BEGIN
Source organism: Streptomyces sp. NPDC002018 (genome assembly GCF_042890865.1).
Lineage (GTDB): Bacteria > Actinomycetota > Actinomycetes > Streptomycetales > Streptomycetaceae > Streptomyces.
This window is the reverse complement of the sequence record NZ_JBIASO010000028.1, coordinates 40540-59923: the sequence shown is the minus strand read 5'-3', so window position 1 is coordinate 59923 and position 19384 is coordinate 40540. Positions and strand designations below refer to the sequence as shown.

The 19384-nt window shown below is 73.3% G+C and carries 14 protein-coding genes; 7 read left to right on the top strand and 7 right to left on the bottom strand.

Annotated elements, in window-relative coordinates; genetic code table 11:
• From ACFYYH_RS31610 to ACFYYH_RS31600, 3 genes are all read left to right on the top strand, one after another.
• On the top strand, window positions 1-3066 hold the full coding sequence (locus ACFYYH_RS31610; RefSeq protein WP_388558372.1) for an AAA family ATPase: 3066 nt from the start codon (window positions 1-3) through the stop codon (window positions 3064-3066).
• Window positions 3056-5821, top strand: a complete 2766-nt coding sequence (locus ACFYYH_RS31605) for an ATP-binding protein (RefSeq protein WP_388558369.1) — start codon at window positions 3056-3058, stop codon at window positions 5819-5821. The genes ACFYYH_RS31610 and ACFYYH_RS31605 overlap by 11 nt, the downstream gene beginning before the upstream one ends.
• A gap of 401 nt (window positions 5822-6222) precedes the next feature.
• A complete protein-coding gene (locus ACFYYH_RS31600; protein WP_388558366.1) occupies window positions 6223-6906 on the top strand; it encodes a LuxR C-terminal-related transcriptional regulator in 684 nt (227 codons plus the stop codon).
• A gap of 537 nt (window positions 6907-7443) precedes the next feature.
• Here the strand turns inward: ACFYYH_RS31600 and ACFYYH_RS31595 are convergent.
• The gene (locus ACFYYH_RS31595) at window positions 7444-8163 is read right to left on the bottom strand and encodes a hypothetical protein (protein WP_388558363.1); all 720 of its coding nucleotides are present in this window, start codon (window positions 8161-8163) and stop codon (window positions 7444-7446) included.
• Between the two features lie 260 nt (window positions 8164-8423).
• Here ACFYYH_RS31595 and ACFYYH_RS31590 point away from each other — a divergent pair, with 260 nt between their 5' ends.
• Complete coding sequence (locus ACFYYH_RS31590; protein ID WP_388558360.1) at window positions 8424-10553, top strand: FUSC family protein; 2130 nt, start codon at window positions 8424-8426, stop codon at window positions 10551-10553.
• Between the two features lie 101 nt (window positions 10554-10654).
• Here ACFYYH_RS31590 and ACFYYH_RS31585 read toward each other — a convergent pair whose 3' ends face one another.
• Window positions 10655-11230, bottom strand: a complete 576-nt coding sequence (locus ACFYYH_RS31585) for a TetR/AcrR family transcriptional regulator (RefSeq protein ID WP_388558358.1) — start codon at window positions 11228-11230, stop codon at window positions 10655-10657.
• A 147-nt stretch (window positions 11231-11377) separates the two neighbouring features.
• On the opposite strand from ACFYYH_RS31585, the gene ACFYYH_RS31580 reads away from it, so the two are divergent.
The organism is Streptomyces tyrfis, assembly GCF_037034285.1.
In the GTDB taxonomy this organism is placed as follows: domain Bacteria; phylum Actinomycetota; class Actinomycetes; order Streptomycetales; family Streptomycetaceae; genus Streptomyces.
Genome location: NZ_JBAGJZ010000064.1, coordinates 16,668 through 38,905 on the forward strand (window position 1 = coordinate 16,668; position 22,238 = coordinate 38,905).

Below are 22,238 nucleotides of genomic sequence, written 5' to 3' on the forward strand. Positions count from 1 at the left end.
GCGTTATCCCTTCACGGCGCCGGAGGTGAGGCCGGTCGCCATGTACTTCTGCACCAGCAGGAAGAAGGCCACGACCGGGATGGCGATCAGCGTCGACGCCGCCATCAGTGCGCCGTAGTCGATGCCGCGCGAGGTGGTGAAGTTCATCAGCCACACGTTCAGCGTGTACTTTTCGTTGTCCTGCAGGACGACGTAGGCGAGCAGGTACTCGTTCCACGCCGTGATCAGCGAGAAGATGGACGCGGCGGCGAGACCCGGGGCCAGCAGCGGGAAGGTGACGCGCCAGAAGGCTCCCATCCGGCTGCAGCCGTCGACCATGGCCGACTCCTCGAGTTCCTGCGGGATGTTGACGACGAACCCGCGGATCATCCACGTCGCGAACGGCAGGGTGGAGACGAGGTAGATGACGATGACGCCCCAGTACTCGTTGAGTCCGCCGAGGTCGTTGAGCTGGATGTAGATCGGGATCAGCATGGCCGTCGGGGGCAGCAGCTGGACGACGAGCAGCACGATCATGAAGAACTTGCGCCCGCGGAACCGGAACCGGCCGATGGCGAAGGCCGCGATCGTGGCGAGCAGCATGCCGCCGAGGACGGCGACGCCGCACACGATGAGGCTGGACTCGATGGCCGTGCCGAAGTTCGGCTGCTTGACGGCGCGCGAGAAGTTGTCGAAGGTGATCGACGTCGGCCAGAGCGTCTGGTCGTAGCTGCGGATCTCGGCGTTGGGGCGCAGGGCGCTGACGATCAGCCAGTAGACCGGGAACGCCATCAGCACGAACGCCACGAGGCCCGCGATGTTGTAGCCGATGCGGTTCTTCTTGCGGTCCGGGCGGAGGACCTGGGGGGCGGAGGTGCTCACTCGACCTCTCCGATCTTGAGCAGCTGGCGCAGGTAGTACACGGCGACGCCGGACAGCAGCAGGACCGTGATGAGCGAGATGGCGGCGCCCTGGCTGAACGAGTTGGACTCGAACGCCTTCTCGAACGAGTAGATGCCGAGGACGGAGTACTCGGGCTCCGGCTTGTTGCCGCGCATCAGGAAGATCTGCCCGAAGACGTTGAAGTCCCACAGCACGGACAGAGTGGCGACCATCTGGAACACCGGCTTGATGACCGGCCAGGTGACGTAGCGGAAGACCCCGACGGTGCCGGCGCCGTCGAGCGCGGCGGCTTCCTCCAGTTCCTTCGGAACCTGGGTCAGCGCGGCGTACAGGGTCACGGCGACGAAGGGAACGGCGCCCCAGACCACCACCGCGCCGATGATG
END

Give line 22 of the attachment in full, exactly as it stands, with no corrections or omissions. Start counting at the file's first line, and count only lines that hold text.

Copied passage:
The organism is Streptomyces tyrfis, assembly GCF_037034285.1.